The book remains extraordinary, more for its reach than its grasp. It was an attempt to map a single, negotiable path of mysticism from the span of recent western art and philosophy. Wilson looked for the path through case studies of the agonies and ecstasies of thinkers, artists and men of action including Friedrich Nietzsche, Jean-Paul Sartre, Albert Camus, Ernest Hemingway, Vaslav Nijinsky, Vincent van Gogh, Hermann Hesse and Lawrence of Arabia. He condensed them into a single type, “the Outsider”, a questing spirit straddled between devastating experiences of nothingness and moments of the highest insight.

As a child he was so introverted, so uninterested in other people, he might have been diagnosed today with Asperger’s syndrome. As he told Lynn Barber (2004): ‘I wouldn’t be surprised. I wasn’t cut off from other people, but, as I keep saying in The Outsider, other people were the trouble. They kept intruding into my world whether I wanted them to or not, because what they did was to drag me away from the world of ideas and abstractions I wanted to be in. When I was a teenager I was a total romantic escapist. My world was books.”

Wilson died aged 82 in 2013, having lived most of his life in Cornwall. He had begun as an overnight sensation but, after publishing around 110 books, he became less fashionable and was, arguably, an Outsider himself.

Modern formulations

Firstly, let’s remember that these modern terms – social anxiety, phobia, panic attacks etc – didn’t really exist 30 years ago. Sociologists were more powerful than psychologists and we had terms such as alienation and Kierkegaard ‘dread’; and existential angst. A plethora of novels and psychoanalytic encounters, moreover, muddied the waters over what a straight forward phobia of public speaking was. For example, in my case, I thought that anxiety was a Freudian repressed sexual neurosis. It’s not. Anxiety originates in old-fashioned fight v flight behaviour and our ancestors really needed anxiety and fear to indicate when they were in danger.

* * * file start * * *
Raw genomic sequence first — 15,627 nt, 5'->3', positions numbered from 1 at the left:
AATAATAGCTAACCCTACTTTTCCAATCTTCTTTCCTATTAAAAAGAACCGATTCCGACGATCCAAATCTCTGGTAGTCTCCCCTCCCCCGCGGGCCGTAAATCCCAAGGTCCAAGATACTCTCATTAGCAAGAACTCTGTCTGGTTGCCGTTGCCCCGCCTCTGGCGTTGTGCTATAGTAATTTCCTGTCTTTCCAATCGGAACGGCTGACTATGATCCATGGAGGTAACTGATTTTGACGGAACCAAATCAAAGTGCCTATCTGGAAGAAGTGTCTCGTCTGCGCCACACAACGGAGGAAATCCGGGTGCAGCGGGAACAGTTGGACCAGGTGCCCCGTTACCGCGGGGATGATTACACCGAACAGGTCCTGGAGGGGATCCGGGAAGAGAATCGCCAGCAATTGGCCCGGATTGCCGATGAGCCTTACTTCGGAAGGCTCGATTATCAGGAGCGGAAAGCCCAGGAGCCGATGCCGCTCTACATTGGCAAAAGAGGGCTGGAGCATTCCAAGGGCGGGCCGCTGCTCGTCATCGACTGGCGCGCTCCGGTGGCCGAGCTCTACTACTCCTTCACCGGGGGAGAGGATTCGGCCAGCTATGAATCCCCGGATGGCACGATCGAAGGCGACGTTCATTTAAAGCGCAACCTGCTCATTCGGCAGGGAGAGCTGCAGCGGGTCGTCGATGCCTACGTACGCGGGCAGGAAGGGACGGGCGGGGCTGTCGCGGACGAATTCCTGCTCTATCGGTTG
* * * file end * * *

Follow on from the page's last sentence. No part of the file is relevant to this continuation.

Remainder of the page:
Social anxiety disorder (social phobia) is a persistent and overwhelming fear of social situations. It’s one of the most common anxiety disorders.
Social anxiety disorder is much more than “shyness”. It can be intense fear of making an ass of yourself, suchwhen shopping or speaking on the phone. Many people sometimes worry about certain social situations, but someone with social anxiety disorder will worry excessively about them before, during and afterwards. They fear doing or saying something they think will be embarrassing or humiliating, such as blushing, sweating or appearing incompetent.

Social anxiety disorder is a type of complex phobia. This type of phobia has a disruptive or disabling impact on a person’s life. It can severely affect a person’s confidence and self-esteem, interfere with relationships and impair performance at work or school. Social anxiety disorder often starts during childhood or adolescence and tends to be more common in women. It’s a problem that can be effectively treated, so you should see your GP if you think you have it.